19. Collective intelligence and digital participatory platforms: Learnings from Barcelona’s DECIDIMSpain, David Leal Garcia, Innovation in Politics Institute, Country Representative in Spain, Dr. Antonio Calleja-Lopez, Communication Networks and Social Change Group at the Internet Interdisciplinary Institute of the Open University of Catalonia, Technopolitics research unit Collaborator and Dr. Juan Linares-Lanzman, DigiDoc Research Group, Collaborator
  20. Smarter mediation, better dialogue: Lessons from a Swedish protest for local healthcareSweden, Bernard Le Roux, Association Dialogues, Co-founder, partnership with the Swedish Association for Municipalities and Regions
  21. Conflict resolution and community change: “An eagle watches over us” USA, David Baum, Author and consultant, School of Collective Intelligence, Université Mohammed VI Polytechnique, Guest Lecturer
  22. To transform the community, change the story: The Fab City Global InitiativeColumbus, Ohio, USA, Mary-Alice Arthur, Get Soaring, Story activist
  23. Scaling personal initiatives into collective action: The citizen powerhouse of Sager der Samler in Aarhus, DenmarkPaul Natorp, Sager der Samler, Co-founder, OECD Innovative Citizen Participation Network, Member.
  24. Pioneering Asia Pacific’s first community-driven investment process through blockchain: Impact CollectivePakistan and Korea, Charlotte Arribe, Impact Manager, Stephanie Arrowsmith, Expert Lead, Songyi Lee, Venture Partner and Eunielle Yi, Lead Tech Provider, Impact Collective.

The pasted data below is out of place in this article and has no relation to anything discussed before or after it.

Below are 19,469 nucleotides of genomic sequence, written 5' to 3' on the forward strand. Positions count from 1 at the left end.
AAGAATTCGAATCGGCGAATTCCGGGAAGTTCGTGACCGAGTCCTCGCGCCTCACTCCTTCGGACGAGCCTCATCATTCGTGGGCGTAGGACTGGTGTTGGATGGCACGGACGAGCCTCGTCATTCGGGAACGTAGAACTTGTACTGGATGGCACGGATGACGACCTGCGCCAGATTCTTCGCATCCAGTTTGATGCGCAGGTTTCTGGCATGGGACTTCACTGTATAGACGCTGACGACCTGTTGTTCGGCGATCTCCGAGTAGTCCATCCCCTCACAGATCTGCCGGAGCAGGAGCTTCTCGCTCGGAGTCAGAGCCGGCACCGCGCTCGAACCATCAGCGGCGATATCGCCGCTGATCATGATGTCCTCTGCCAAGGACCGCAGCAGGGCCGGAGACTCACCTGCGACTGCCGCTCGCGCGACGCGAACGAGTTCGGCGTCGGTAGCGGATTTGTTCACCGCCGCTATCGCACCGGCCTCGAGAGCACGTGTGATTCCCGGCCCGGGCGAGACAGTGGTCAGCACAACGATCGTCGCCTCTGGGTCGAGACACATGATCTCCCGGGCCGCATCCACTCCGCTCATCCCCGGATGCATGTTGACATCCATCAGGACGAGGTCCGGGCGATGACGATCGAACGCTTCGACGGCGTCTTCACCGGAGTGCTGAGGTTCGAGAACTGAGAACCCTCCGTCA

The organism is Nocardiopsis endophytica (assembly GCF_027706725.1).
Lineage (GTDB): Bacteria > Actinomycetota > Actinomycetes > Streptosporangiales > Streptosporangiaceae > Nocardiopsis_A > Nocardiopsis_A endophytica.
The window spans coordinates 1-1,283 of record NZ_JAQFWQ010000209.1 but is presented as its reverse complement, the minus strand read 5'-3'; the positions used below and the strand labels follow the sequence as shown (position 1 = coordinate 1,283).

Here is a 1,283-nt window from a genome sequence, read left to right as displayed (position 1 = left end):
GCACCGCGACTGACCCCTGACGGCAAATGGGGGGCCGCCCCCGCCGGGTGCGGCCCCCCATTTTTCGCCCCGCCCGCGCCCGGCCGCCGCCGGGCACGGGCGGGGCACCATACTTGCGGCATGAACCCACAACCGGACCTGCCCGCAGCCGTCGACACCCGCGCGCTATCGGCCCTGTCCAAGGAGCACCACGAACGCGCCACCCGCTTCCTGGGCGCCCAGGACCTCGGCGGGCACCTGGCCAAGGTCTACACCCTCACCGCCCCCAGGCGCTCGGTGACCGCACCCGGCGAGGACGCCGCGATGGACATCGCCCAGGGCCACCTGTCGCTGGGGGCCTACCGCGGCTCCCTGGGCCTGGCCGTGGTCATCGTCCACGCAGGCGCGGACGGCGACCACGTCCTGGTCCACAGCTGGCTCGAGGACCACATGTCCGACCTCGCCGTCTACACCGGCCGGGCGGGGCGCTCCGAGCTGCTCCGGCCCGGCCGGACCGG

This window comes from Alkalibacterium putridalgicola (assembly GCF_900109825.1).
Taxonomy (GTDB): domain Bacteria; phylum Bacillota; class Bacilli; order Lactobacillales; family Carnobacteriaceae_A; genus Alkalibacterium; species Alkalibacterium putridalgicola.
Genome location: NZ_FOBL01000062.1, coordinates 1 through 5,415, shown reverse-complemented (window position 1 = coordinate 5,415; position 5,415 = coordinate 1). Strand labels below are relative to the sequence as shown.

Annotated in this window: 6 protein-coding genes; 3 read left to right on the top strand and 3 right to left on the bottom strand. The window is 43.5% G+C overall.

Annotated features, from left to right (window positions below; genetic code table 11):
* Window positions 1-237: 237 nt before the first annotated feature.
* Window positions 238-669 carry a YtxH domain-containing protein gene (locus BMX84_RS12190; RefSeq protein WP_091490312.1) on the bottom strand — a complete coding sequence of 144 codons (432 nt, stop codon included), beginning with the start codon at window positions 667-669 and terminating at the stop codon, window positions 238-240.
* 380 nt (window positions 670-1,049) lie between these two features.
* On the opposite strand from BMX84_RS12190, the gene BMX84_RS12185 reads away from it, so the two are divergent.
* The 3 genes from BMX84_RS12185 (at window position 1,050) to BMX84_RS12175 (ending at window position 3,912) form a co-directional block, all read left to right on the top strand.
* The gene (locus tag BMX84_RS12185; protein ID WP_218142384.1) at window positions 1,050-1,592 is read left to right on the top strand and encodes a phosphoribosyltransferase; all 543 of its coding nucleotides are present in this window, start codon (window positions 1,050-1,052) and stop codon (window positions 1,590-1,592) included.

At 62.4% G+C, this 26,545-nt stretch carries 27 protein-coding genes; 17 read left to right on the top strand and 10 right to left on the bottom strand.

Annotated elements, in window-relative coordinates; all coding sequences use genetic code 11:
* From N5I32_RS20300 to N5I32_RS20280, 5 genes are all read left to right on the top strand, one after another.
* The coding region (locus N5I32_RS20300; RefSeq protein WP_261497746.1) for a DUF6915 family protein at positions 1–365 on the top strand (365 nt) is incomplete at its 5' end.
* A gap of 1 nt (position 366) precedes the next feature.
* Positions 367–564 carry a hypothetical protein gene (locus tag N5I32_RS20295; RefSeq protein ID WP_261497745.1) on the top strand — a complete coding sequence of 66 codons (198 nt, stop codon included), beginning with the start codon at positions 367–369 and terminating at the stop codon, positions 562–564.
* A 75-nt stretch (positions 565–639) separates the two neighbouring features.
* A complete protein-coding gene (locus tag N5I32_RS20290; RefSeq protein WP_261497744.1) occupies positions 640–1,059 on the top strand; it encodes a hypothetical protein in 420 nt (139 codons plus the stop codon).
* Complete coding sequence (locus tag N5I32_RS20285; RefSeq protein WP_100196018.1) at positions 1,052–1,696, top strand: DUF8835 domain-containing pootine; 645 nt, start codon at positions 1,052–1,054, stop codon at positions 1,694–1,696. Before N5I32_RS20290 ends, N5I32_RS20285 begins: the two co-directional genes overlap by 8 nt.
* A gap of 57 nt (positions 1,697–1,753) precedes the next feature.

25. Unlocking the collaborative potential of national parliaments: The Open European DialogueEU, Verena Ringler, European Commons, Director and Chiara Rosselli, Open European Dialogue, Director
  26. Crowd forecasting infectious disease outbreaksDr. Emile Servan-Schreiber, Cognitive psychologist, Mohammed VI Polytechnic University School of Collective Intelligence founding member and affiliate professor and Camille Larmanou, Hypermind
  27. Mobilizing collective intelligence and diversity towards Sustainable Development Goals: From global innovation labs to collective intelligence assemblies for sustainable development Catherine Jacquet, Unleash Innovation Lab, Facilitator and Dr. Mamello Thinyane, United Nations University Institute in Macau, Principal Research Fellow
  28. Bridging science and diplomacy to build a universal agreement on the science of climate change: The Intergovernmental Panel on Climate ChangeKari de Pryck, Swiss National Science Foundation, Postdoctoral fellow